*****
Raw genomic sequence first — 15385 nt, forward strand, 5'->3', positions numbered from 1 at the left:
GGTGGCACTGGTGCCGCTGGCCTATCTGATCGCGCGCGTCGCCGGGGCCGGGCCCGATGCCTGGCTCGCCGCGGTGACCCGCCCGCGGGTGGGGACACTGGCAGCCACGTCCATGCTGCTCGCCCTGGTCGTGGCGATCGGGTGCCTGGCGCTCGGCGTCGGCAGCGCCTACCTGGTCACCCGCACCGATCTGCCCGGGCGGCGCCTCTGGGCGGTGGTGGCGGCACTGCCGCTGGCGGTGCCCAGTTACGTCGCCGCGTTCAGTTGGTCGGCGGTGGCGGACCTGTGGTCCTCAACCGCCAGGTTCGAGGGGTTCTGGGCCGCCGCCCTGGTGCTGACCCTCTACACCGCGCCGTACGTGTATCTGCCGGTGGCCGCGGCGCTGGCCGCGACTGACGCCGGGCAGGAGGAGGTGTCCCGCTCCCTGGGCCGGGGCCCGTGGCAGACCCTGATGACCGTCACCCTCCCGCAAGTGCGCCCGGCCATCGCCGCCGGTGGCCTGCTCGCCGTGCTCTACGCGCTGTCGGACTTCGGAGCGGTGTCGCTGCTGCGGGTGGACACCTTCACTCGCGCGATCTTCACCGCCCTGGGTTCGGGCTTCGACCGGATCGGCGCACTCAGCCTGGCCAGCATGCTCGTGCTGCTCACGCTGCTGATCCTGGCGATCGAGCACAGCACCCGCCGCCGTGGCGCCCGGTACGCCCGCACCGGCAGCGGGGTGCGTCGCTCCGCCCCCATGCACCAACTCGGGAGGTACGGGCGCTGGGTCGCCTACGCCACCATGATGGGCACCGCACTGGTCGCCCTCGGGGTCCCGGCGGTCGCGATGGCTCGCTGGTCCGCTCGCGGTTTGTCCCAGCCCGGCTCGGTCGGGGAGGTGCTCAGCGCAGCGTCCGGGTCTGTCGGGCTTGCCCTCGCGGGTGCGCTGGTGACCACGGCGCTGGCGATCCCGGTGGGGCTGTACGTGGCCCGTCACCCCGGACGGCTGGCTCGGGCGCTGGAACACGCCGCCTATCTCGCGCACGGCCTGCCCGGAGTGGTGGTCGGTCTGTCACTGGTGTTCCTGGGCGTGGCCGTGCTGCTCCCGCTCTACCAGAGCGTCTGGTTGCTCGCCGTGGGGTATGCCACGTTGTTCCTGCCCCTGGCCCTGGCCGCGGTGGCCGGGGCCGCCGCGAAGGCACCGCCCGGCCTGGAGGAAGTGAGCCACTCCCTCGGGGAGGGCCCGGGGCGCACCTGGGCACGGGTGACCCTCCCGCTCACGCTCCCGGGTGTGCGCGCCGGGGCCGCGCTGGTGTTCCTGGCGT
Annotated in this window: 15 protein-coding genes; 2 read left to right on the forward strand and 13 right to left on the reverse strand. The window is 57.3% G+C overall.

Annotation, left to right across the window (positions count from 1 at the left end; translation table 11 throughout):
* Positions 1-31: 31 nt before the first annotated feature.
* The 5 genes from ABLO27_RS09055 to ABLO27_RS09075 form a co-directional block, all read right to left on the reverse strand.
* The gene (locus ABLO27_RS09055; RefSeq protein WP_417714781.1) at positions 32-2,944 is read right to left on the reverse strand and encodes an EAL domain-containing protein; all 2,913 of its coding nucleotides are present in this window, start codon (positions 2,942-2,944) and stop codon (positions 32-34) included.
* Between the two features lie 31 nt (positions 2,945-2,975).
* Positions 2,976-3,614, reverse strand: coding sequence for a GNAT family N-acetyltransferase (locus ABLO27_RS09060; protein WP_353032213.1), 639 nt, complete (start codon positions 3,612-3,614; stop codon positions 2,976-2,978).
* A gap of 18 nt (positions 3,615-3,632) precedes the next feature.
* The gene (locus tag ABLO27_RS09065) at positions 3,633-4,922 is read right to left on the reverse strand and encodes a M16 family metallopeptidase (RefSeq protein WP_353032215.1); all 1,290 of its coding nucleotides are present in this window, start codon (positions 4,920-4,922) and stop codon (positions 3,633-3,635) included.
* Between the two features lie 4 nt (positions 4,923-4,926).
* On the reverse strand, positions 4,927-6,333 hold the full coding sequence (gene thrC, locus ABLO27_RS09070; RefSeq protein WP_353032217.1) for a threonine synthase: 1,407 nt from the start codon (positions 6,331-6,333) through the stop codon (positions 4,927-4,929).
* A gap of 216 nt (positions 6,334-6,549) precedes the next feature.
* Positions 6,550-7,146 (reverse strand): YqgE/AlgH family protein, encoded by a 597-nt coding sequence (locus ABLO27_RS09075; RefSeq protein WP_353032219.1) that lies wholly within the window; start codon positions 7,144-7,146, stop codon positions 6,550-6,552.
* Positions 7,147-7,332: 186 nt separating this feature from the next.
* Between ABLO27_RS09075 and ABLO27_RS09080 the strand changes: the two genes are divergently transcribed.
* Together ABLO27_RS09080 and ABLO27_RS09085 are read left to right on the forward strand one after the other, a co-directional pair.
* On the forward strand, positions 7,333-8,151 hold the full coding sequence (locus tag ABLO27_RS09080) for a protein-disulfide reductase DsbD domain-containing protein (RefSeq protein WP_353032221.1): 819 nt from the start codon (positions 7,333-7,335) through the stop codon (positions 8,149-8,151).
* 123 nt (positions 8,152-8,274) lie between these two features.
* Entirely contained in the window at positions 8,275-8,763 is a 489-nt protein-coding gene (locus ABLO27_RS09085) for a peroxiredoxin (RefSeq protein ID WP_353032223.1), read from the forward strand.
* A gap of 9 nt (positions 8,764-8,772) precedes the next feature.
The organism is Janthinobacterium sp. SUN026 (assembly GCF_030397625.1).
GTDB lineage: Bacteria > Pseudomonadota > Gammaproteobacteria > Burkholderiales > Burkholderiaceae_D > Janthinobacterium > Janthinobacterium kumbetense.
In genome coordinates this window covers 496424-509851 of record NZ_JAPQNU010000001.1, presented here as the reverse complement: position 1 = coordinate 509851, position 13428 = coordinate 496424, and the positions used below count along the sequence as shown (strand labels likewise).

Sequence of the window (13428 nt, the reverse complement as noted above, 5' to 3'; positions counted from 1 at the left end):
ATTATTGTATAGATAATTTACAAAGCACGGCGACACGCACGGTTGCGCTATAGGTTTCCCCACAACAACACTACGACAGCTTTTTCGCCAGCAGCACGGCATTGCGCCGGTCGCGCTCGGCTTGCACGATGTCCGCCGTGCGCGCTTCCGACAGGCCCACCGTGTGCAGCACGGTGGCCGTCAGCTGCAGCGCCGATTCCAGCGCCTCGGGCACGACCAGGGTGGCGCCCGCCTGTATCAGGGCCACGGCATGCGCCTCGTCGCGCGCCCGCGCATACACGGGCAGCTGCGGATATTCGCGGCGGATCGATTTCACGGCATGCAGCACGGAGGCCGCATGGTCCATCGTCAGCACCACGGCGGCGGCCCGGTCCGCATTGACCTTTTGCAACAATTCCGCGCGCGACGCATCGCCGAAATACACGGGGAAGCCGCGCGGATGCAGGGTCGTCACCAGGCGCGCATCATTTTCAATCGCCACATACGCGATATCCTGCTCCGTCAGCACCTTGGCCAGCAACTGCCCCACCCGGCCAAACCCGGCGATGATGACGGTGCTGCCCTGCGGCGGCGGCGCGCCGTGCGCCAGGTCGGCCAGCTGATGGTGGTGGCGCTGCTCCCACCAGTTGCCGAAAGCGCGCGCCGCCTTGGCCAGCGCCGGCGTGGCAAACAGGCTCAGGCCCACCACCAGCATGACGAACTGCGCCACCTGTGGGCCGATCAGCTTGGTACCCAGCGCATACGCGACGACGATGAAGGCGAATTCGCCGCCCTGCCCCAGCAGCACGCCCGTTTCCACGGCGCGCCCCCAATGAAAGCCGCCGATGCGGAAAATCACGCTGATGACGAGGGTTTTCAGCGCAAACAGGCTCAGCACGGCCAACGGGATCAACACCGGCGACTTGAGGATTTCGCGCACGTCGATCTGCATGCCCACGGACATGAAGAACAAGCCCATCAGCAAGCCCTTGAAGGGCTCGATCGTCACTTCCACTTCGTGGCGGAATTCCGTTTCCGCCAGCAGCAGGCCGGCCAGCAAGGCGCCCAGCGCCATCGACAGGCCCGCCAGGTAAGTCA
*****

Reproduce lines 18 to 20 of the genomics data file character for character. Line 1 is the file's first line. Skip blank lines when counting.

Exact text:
* Together ABLO27_RS09080 and ABLO27_RS09085 are read left to right on the forward strand one after the other, a co-directional pair.
* On the forward strand, positions 7,333-8,151 hold the full coding sequence (locus tag ABLO27_RS09080) for a protein-disulfide reductase DsbD domain-containing protein (RefSeq protein WP_353032221.1): 819 nt from the start codon (positions 7,333-7,335) through the stop codon (positions 8,149-8,151).
* 123 nt (positions 8,152-8,274) lie between these two features.